Chapter 6, Part 6 – 1975
The first three months of 1975 were a period of heightened anxiety for the college community as three negotiations for ownership of the campus were being conducted simultaneously. Attempts to negotiate better terms with the wealthy lawyer and the community college were rebuffed. There would be no changes to their respective offers. As for negotiations with the Sisters, the college was overwhelmed by the affable reception they were afforded. The college had repeatedly failed to meet its contractual obligations to the Sisters and the college had no financial wherewithal by which to proceed any further. In essence, the college had no credible bargaining position. Fortunately for the college, the position the Sisters of St. Dominic Convent found themselves in was equally unattractive. The Sisters had vacated the campus and didn’t want to go through the process of foreclosing, returning to the campus and finding another buyer.
After three months of negotiating, the college and the Sisters reached a settlement whereby the Sisters agreed to carry the mortgage on the campus. The college agreed to pay the Sisters approximately $7,800/month for three years after which, payments would be amortized over the next 25 years. The college would be allowed to refinance after 11 years.
As the college negotiated with the Sisters, it moved forward:
- In early January 1975, the college appeared before the CCE Commission on Accreditation. The commission commended the college for completeness of its self-study and supporting documentation, asked only a few questions and concluded the college’s appearance in less than 30 minutes. This was a good sign.
- In late January 1975, CCE Executive Director Dr. Richard Timmins, visited the campus to make arrangements for the next CCE site team visit. During his visit, he advised Interim President Warren to hire a consultant to assist the college in achieving full accreditation. Warren acted upon this advice within a week.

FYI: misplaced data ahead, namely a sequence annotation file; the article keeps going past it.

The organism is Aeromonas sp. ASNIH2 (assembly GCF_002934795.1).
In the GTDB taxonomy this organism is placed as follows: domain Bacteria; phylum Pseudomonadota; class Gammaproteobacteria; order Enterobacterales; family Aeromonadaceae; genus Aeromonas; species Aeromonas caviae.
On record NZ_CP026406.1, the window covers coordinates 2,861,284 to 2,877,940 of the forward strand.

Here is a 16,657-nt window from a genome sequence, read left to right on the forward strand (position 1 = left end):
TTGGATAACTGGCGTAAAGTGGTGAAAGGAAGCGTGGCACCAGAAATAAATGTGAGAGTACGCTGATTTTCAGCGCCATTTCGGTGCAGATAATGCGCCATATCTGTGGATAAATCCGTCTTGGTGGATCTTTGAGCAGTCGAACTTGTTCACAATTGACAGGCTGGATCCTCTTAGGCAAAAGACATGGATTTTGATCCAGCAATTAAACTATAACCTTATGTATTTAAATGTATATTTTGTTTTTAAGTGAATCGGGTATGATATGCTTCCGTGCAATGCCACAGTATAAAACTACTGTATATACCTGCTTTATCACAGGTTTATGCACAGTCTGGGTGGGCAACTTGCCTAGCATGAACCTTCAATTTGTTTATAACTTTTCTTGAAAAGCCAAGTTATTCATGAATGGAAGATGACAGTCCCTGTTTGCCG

- A $3.3 million class-action lawsuit was filed against Continental Securities Corporation by the WSCC board, college administration and students. Legal counsel for the college had successfully forced CSC to place its assets into a court-administered trust. Counsel was confident that the chiropractors and supporters who purchased life insurance policies from CSC would eventually have all of their money returned.
- The college prepared for 31 freshmen entering the spring term class.
- On March 1975, WSCC purchased an entire medical library from United Medical Laboratories. The library contained the full complement of basic science reference books, professional journals and scientific periodicals recommended by the Carnegie Institute for colleges and universities. The college paid a mere fraction of the original $150,000 purchase price; this would be one of the wisest and most worthwhile investments ever made by the college.
- In spring term 1975, the board authorized purchase of property at SE 217th and Stark Street for $128,000. The college planned to use this site for its clinic operations once the old campus sold.
- Student newspaper for Jul. 1975.
- The WSCC Reporter, official newsletter April 1975
- The WSCC Reporter, official newsletter May 1975
- The college received a $5,400 award from the Veterans Administration.
- The college was awarded a $15,000 Supplemental Educational Opportunity Grant from the federal government to provide financial aid to students in need.
In early August 1975, the admissions department announced that 120 freshmen were expected to enroll in the fall class, reason enough for the college to again seek approval from the Multnomah County planning commission to increase the number of students allowed on campus. Just two years earlier the planning commission had approved the college’s request to increase student population to 200. This number was about to be exceeded.
The planning commission approved a campus student population of 550. County extends campus use permit. But, there were conditions:
- The college would need to connect to the public sewage system.
- A college development site plan and impact study would need to be created and submitted to the Division of Planning and Development (DPD) within 60 days.
- The college would also need to provide the DPD a traffic mitigation plan designed to reduce automobile traffic through the neighborhood.
- The college would maintain single occupancy of the campus (only college-related personnel and activities).
- No clinic operations would be allowed on campus.